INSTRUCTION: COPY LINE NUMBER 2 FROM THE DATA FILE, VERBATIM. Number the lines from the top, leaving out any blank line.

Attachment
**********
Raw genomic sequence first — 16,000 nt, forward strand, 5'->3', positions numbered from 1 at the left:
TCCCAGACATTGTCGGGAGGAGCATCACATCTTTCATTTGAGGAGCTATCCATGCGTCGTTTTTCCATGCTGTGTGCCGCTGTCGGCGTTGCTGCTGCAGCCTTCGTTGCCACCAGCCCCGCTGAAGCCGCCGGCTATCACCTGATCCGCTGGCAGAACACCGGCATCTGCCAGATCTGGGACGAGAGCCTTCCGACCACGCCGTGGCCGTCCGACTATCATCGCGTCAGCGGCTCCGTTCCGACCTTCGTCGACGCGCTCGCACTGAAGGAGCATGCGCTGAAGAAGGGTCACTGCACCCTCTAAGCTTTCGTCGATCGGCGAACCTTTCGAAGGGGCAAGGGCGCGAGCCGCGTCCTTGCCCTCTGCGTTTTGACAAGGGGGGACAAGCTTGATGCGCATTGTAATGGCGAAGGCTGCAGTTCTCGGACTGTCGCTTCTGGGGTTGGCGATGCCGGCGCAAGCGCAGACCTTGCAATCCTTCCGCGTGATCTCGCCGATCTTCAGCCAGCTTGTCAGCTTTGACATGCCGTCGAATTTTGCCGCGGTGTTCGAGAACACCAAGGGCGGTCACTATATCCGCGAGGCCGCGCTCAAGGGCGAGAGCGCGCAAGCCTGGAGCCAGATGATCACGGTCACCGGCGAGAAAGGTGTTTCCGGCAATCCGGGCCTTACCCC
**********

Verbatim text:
TCCCAGACATTGTCGGGAGGAGCATCACATCTTTCATTTGAGGAGCTATCCATGCGTCGTTTTTCCATGCTGTGTGCCGCTGTCGGCGTTGCTGCTGCAGCCTTCGTTGCCACCAGCCCCGCTGAAGCCGCCGGCTATCACCTGATCCGCTGGCAGAACACCGGCATCTGCCAGATCTGGGACGAGAGCCTTCCGACCACGCCGTGGCCGTCCGACTATCATCGCGTCAGCGGCTCCGTTCCGACCTTCGTCGACGCGCTCGCACTGAAGGAGCATGCGCTGAAGAAGGGTCACTGCACCCTCTAAGCTTTCGTCGATCGGCGAACCTTTCGAAGGGGCAAGGGCGCGAGCCGCGTCCTTGCCCTCTGCGTTTTGACAAGGGGGGACAAGCTTGATGCGCATTGTAATGGCGAAGGCTGCAGTTCTCGGACTGTCGCTTCTGGGGTTGGCGATGCCGGCGCAAGCGCAGACCTTGCAATCCTTCCGCGTGATCTCGCCGATCTTCAGCCAGCTTGTCAGCTTTGACATGCCGTCGAATTTTGCCGCGGTGTTCGAGAACACCAAGGGCGGTCACTATATCCGCGAGGCCGCGCTCAAGGGCGAGAGCGCGCAAGCCTGGAGCCAGATGATCACGGTCACCGGCGAGAAAGGTGTTTCCGGCAATCCGGGCCTTACCCC